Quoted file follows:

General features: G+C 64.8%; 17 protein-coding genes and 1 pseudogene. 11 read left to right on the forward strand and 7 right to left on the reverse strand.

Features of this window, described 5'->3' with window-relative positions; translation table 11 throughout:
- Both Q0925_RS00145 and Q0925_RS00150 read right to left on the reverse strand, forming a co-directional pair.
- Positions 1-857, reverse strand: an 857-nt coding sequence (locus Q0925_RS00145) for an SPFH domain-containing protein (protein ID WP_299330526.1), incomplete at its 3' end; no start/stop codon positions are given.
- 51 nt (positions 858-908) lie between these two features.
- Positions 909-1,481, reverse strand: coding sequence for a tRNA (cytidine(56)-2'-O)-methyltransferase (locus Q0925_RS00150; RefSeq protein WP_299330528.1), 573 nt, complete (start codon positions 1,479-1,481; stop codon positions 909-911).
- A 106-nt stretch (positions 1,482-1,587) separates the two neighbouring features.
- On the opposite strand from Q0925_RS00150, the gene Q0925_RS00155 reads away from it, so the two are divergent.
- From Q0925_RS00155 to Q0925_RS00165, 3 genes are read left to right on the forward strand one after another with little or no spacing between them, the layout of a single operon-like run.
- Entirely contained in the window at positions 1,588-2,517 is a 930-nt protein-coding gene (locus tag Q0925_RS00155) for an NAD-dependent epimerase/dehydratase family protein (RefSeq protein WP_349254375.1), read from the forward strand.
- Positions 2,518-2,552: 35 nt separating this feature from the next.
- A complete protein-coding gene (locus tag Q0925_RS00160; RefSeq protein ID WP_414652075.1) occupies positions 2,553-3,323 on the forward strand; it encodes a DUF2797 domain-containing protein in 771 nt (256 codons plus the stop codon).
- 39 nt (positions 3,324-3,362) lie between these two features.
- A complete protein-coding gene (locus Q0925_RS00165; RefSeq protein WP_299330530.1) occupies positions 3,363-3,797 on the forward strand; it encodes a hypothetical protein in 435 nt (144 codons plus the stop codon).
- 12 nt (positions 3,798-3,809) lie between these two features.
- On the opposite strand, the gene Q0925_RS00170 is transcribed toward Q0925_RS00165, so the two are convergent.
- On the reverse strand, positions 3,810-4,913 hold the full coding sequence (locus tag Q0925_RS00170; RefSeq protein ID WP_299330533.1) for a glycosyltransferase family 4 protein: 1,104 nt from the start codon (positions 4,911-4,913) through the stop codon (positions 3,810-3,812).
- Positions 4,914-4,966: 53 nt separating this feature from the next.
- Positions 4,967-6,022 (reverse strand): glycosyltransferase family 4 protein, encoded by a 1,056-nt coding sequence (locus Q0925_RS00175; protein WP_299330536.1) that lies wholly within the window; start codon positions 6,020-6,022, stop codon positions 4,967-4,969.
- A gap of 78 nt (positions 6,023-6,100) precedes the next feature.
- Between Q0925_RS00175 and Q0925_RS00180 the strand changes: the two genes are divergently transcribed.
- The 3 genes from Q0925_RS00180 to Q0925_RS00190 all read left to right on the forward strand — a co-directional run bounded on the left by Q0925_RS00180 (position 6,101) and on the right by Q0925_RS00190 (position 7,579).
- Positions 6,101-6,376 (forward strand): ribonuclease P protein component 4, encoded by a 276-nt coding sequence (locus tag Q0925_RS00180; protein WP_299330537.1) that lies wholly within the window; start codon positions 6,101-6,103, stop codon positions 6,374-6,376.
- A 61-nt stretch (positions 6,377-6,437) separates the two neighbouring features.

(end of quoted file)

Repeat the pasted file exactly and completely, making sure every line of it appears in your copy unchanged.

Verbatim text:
General features: G+C 64.8%; 17 protein-coding genes and 1 pseudogene. 11 read left to right on the forward strand and 7 right to left on the reverse strand.

Features of this window, described 5'->3' with window-relative positions; translation table 11 throughout:
- Both Q0925_RS00145 and Q0925_RS00150 read right to left on the reverse strand, forming a co-directional pair.
- Positions 1-857, reverse strand: an 857-nt coding sequence (locus Q0925_RS00145) for an SPFH domain-containing protein (protein ID WP_299330526.1), incomplete at its 3' end; no start/stop codon positions are given.
- 51 nt (positions 858-908) lie between these two features.
- Positions 909-1,481, reverse strand: coding sequence for a tRNA (cytidine(56)-2'-O)-methyltransferase (locus Q0925_RS00150; RefSeq protein WP_299330528.1), 573 nt, complete (start codon positions 1,479-1,481; stop codon positions 909-911).
- A 106-nt stretch (positions 1,482-1,587) separates the two neighbouring features.
- On the opposite strand from Q0925_RS00150, the gene Q0925_RS00155 reads away from it, so the two are divergent.
- From Q0925_RS00155 to Q0925_RS00165, 3 genes are read left to right on the forward strand one after another with little or no spacing between them, the layout of a single operon-like run.
- Entirely contained in the window at positions 1,588-2,517 is a 930-nt protein-coding gene (locus tag Q0925_RS00155) for an NAD-dependent epimerase/dehydratase family protein (RefSeq protein WP_349254375.1), read from the forward strand.
- Positions 2,518-2,552: 35 nt separating this feature from the next.
- A complete protein-coding gene (locus tag Q0925_RS00160; RefSeq protein ID WP_414652075.1) occupies positions 2,553-3,323 on the forward strand; it encodes a DUF2797 domain-containing protein in 771 nt (256 codons plus the stop codon).
- 39 nt (positions 3,324-3,362) lie between these two features.
- A complete protein-coding gene (locus Q0925_RS00165; RefSeq protein WP_299330530.1) occupies positions 3,363-3,797 on the forward strand; it encodes a hypothetical protein in 435 nt (144 codons plus the stop codon).
- 12 nt (positions 3,798-3,809) lie between these two features.
- On the opposite strand, the gene Q0925_RS00170 is transcribed toward Q0925_RS00165, so the two are convergent.
- On the reverse strand, positions 3,810-4,913 hold the full coding sequence (locus tag Q0925_RS00170; RefSeq protein ID WP_299330533.1) for a glycosyltransferase family 4 protein: 1,104 nt from the start codon (positions 4,911-4,913) through the stop codon (positions 3,810-3,812).
- Positions 4,914-4,966: 53 nt separating this feature from the next.
- Positions 4,967-6,022 (reverse strand): glycosyltransferase family 4 protein, encoded by a 1,056-nt coding sequence (locus Q0925_RS00175; protein WP_299330536.1) that lies wholly within the window; start codon positions 6,020-6,022, stop codon positions 4,967-4,969.
- A gap of 78 nt (positions 6,023-6,100) precedes the next feature.
- Between Q0925_RS00175 and Q0925_RS00180 the strand changes: the two genes are divergently transcribed.
- The 3 genes from Q0925_RS00180 to Q0925_RS00190 all read left to right on the forward strand — a co-directional run bounded on the left by Q0925_RS00180 (position 6,101) and on the right by Q0925_RS00190 (position 7,579).
- Positions 6,101-6,376 (forward strand): ribonuclease P protein component 4, encoded by a 276-nt coding sequence (locus tag Q0925_RS00180; protein WP_299330537.1) that lies wholly within the window; start codon positions 6,101-6,103, stop codon positions 6,374-6,376.
- A 61-nt stretch (positions 6,377-6,437) separates the two neighbouring features.